Language Selection

English French German Italian Portuguese Spanish

The best Linux desktop search tools

Filed under
Software

Tools such as grep, find and awk have often come to the rescue of gleeful Bash-mongers searching for files buried beneath gigabytes of other items. But when a typical Linux distro takes up a couple of gigs of disk space, it's not hard to imagine that finding your files will only become trickier over time.

Compared with their internet brethren, today's desktop search tools can be used not only to look for the names of files on your disk, but can also perform context-sensitive searches within email archives, images, videos and music. Some tools take it a bit further and even index your browser history and bookmarks. But with so many different tools to choose from, often offering the same or similar features, just which are worth trying?

We picked out the best desktop search tools for Linux and put them through their paces

- read on to find out how they fared!




More in Tux Machines

10 tips for easier collaboration between office suites

Yes, you are likely using the Microsoft formats for your documents. However, they don't always follow OpenDocument Format (ODF) standards. Instead of opting for the proprietary Microsoft formats, switch over to one that's welcomed by nearly all office suites: ODF. You'll find a much more seamless collaboration process and fewer gotchas when moving between office suites. The only platform that can have a bit of trouble with this format is Android. The one Android office suite that works well with ODF is OfficeSuite 7 Pro. Read more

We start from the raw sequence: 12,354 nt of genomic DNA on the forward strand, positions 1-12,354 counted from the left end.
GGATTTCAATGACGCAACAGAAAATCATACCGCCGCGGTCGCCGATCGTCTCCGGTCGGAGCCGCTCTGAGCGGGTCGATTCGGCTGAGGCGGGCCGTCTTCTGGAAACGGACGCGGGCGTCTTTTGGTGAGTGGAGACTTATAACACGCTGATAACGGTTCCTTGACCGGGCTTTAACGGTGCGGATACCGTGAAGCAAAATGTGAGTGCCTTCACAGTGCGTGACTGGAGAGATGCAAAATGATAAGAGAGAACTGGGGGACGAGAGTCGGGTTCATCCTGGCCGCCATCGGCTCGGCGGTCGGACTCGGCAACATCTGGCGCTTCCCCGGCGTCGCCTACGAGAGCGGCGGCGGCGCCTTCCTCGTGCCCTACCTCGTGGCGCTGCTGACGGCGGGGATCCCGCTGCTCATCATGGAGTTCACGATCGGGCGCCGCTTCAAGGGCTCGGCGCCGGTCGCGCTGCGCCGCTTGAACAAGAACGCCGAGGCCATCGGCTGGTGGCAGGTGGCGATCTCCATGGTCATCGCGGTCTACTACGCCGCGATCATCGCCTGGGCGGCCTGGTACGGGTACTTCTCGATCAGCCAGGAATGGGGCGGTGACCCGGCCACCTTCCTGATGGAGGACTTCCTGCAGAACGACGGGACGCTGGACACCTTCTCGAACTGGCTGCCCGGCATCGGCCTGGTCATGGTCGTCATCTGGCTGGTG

Outsourcing your webapp maintenance to Debian

It turns out that I'm not the only one who thought about this approach, which has been named "debops". The same day that my talk was announced on the DebConf website, someone emailed me saying that he had instituted the exact same rules at his company, which operates a large Django-based web application in the US and Russia. It was pretty impressive to read about a real business coming to the same conclusions and using the same approach (i.e. system libraries, deployment packages) as Libravatar. Regardless of this though, I think there is a class of applications that are particularly well-suited for the approach we've just described. If a web application is not your full-time job and you want to minimize the amount of work required to keep it running, then it's a good investment to restrict your options and leverage the work of the Debian community to simplify your maintenance burden. The second criterion I would look at is framework maturity. Given the 2-3 year release cycle of stable distributions, this approach is more likely to work with a mature framework like Django. After all, you probably wouldn't compile Apache from source, but until recently building Node.js from source was the preferred option as it was changing so quickly. While it goes against conventional wisdom, relying on system libraries is a sustainable approach you should at least consider in your next project. After all, there is a real cost in bundling and keeping up with external dependencies. Read more

How Intel HD Graphics On Linux Compare To Open-Source AMD/NVIDIA Drivers With Steam On Linux

As earlier this week I did a 20-way AMD Radeon open-source comparison, looked at the most energy efficient Radeon GPUs for Linux gaming, and then yesterday provided a look at the fastest NVIDIA GPUs for open-source gaming with Nouveau, in this article is a culmination of all the open-source graphics tests this week while seeing how Intel Haswell HD Graphics fall into the mix against the open-source Radeon R600/RadeonSI and Nouveau NV50/NVC0 graphics drivers. Read more

Leftovers: Gaming